Fact is Toyota admits that one of the huge reasons that Prius sales are way off is because it is far and away the #1 vehicle traded in on Tesla Model 3. If Toyota had a half-assed EV sold for outrageous prices they probably wouldn’t have lost all of those buyers.

        • 0 avatar
          Peter Gazis

          Scottdude

          Prius sales have been falling by 20% a year for 7 years. The Tesla model 3 has just started being mass-produced 8 months ago.

          • 0 avatar
            arach

            The prius was like the Chevy Avalanche-

            Incredibly innovative and game changing, but its because they tapped a tremendously ignored market.

            Once that ignored market was catered to by other manufacturers and more mainstream vehicles, the Prius / Avalanche nolonger had its place.

            When the Avalanche came out, 4 door luxotrucks with excess storage for “I need a truck” people who don’t need a truck were not really a thing yet. Now they are THE thing.

            When the Prius came out, highly efficient greenmobiles for uppity people who are better than you weren’t available. Now pretty much every manufacturer has a handful of amazingly efficient hybrids.

          • 0 avatar
            Scoutdude

            https://insideevs.com/toyota-admits-losing-sales-to-tesla/ Well it isn’t limited to the Prius but that fact that the Prius is the #1 car traded in on a Model 3 should be a wake up call for Toyota.

  • avatar
    65corvair

    I just don’t see any significant demand for electric vehicles either, so way waste money developing them. The 4 door sedan market is getting smaller, but with less companies making them, the ones who stay in with a good product should do well.

    • 0 avatar
      highdesertcat

      True, there is very little demand for EVs. But I think they should be available for those who want them, albeit without a subsidy paid for by the tax payers.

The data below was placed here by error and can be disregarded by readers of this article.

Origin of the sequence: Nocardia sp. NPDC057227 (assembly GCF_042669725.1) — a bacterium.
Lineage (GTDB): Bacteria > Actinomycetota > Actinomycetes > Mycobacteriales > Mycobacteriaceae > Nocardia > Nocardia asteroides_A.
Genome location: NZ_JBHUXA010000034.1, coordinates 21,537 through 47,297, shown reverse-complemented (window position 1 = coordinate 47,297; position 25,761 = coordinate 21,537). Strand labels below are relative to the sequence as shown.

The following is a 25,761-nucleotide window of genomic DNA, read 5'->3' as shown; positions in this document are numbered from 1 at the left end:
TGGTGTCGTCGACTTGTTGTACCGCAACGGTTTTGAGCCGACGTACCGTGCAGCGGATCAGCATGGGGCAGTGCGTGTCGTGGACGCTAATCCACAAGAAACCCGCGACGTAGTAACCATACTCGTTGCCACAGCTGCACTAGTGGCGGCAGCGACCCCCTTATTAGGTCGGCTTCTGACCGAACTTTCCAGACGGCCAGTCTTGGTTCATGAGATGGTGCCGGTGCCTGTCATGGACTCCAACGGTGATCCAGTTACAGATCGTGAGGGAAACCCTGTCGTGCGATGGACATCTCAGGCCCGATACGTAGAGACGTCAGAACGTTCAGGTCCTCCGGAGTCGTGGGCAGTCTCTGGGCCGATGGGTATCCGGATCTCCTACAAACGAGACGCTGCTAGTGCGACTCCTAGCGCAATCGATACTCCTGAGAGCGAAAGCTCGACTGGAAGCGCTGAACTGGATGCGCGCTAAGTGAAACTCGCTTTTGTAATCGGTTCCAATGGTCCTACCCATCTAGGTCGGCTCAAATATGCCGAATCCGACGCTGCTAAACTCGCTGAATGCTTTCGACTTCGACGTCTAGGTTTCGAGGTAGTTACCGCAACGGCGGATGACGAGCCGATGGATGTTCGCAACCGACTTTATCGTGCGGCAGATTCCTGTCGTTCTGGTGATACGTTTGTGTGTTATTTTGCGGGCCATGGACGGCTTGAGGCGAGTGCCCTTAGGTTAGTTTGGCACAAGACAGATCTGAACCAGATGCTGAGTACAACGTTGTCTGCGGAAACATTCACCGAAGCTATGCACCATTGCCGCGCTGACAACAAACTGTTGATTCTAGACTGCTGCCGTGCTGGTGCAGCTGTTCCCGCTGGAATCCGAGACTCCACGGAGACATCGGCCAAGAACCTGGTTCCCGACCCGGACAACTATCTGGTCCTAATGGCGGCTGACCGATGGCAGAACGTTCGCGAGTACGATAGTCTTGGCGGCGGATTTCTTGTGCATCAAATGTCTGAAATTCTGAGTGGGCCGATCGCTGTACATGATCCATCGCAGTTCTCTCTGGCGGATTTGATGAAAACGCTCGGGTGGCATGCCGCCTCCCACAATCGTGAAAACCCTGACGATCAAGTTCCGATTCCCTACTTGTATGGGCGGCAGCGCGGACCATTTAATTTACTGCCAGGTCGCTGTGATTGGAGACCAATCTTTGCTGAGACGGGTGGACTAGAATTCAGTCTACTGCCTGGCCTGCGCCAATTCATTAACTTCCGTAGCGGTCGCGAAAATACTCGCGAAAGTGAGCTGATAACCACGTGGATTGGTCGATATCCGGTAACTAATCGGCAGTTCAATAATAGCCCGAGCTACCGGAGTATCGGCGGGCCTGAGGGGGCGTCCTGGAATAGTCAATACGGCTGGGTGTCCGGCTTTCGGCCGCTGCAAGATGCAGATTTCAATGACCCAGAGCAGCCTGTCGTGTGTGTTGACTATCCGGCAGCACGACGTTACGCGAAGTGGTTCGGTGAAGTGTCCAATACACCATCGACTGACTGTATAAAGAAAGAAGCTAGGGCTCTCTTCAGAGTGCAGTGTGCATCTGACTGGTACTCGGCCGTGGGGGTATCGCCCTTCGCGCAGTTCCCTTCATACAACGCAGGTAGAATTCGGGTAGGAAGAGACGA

• 0 avatar
        vehic1

        As more range and more models become available, sales of EVs increase – regardless of grumbling from the old school. What do you think the “oil depletion allowance” is, if not a huge gift to the oil industry, from the taxpayers?

        • 0 avatar
          highdesertcat

          A huge gift to the oil industry where 96% of the driving population derives a benefit from, as opposed to only the grand total of 4% which comprise EVs and Hybrid buyers and their $7500 subsidy.

          Perspective. Keep it in perspective.

          • 0 avatar
            thelaine

            Nor do you have to bribe people to buy oil and gasoline. They buy them no matter the price. They fuel the world for very good reason. Hydrocarbons are responsible for the industrial revolution and modern…everything. Hydrocarbons are the greatest anti-poverty force ever discovered. They are a singular blessing, not a curse, despite the belief of idealistic and the naive.

            They pollute, yes. It can be mitigated. Wealthy countries have the ability to do this. The air and water in the US are cleaner than they have been at any time since industrialization. Accidents happen as well. We clean them up, because we are rich and the industry provides billions and billions in tax revenue to the treasury.

            Electric car proponents are like solar energy proponents. “We just need to educate people and get another subsidy and wait for the next tech breakthrough.” And on and on it goes, decade after decade.